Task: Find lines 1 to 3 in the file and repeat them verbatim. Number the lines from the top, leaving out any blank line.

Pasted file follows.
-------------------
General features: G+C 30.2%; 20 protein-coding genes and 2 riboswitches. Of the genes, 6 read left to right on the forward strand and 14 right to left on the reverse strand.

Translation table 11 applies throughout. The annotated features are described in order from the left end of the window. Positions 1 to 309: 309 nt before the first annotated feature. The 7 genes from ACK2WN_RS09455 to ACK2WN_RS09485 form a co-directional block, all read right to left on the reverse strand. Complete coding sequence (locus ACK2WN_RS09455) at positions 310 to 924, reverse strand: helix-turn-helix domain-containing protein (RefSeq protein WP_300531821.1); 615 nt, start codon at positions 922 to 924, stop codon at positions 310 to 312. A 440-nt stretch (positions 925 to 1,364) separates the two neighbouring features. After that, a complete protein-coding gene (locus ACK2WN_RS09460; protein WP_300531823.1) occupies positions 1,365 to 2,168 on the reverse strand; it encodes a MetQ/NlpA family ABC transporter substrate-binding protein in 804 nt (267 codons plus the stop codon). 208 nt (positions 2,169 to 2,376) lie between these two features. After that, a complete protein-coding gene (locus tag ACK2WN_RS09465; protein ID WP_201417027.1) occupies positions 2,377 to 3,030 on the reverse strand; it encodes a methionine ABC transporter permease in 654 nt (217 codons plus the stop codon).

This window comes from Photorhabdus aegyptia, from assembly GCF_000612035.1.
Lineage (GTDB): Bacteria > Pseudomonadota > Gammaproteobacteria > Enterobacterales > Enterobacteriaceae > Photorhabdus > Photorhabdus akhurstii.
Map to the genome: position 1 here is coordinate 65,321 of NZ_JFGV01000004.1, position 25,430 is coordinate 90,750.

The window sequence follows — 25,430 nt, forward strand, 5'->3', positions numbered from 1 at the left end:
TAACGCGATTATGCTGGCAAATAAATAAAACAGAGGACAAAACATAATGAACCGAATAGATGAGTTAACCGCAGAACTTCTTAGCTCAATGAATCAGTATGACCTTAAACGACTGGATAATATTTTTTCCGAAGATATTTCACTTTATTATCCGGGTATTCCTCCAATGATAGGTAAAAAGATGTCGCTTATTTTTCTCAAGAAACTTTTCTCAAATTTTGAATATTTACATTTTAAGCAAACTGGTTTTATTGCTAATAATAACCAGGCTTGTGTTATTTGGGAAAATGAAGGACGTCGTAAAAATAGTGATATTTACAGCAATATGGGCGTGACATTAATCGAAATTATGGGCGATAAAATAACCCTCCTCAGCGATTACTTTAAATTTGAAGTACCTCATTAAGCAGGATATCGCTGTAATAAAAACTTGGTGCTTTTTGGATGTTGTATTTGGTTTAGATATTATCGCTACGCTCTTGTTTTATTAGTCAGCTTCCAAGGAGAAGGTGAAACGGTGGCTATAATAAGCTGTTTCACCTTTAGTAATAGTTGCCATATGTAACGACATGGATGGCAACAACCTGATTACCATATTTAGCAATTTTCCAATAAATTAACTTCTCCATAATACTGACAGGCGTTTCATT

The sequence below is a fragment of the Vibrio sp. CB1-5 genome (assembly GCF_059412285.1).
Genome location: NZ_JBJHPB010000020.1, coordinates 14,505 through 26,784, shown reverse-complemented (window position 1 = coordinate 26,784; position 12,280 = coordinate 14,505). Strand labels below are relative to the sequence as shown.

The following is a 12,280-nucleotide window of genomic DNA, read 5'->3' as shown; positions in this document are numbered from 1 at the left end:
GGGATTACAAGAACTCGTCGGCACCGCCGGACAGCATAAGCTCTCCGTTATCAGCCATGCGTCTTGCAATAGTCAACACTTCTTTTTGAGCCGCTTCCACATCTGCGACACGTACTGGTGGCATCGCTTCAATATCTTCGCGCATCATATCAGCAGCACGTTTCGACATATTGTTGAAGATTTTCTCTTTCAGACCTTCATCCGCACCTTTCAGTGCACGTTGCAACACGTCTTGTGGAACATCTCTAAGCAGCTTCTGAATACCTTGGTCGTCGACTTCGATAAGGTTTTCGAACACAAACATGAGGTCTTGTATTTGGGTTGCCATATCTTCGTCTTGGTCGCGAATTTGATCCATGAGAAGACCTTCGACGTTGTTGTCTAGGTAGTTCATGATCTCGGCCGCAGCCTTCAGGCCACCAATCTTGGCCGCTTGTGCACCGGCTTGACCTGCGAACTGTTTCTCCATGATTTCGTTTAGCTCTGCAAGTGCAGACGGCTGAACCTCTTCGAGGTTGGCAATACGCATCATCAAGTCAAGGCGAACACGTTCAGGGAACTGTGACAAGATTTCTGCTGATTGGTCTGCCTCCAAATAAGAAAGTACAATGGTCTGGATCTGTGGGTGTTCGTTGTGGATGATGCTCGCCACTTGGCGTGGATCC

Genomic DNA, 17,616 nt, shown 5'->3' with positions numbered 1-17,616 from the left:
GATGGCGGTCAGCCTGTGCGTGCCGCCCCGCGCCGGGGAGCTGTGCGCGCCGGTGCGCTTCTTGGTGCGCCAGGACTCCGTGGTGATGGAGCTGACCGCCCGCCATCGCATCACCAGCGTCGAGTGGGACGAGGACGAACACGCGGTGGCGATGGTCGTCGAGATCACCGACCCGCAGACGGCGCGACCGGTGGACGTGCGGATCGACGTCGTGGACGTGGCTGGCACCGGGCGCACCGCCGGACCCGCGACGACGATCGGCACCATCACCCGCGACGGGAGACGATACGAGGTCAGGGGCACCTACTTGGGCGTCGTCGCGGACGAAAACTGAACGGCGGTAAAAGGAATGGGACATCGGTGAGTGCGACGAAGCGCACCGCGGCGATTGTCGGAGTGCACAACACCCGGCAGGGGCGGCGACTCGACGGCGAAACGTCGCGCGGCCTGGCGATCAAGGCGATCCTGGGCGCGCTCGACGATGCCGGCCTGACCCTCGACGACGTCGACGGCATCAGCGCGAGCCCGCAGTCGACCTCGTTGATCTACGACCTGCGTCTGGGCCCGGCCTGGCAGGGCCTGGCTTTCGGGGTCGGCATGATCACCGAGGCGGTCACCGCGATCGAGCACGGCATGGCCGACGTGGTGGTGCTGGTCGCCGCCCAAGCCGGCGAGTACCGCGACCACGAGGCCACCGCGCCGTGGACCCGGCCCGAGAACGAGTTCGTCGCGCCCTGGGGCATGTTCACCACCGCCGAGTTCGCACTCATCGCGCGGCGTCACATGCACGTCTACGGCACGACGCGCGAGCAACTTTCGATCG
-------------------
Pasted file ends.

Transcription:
General features: G+C 30.2%; 20 protein-coding genes and 2 riboswitches. Of the genes, 6 read left to right on the forward strand and 14 right to left on the reverse strand.

Translation table 11 applies throughout. The annotated features are described in order from the left end of the window. Positions 1 to 309: 309 nt before the first annotated feature. The 7 genes from ACK2WN_RS09455 to ACK2WN_RS09485 form a co-directional block, all read right to left on the reverse strand. Complete coding sequence (locus ACK2WN_RS09455) at positions 310 to 924, reverse strand: helix-turn-helix domain-containing protein (RefSeq protein WP_300531821.1); 615 nt, start codon at positions 922 to 924, stop codon at positions 310 to 312. A 440-nt stretch (positions 925 to 1,364) separates the two neighbouring features. After that, a complete protein-coding gene (locus ACK2WN_RS09460; protein WP_300531823.1) occupies positions 1,365 to 2,168 on the reverse strand; it encodes a MetQ/NlpA family ABC transporter substrate-binding protein in 804 nt (267 codons plus the stop codon). 208 nt (positions 2,169 to 2,376) lie between these two features. After that, a complete protein-coding gene (locus tag ACK2WN_RS09465; protein ID WP_201417027.1) occupies positions 2,377 to 3,030 on the reverse strand; it encodes a methionine ABC transporter permease in 654 nt (217 codons plus the stop codon).

This window comes from Photorhabdus aegyptia, from assembly GCF_000612035.1.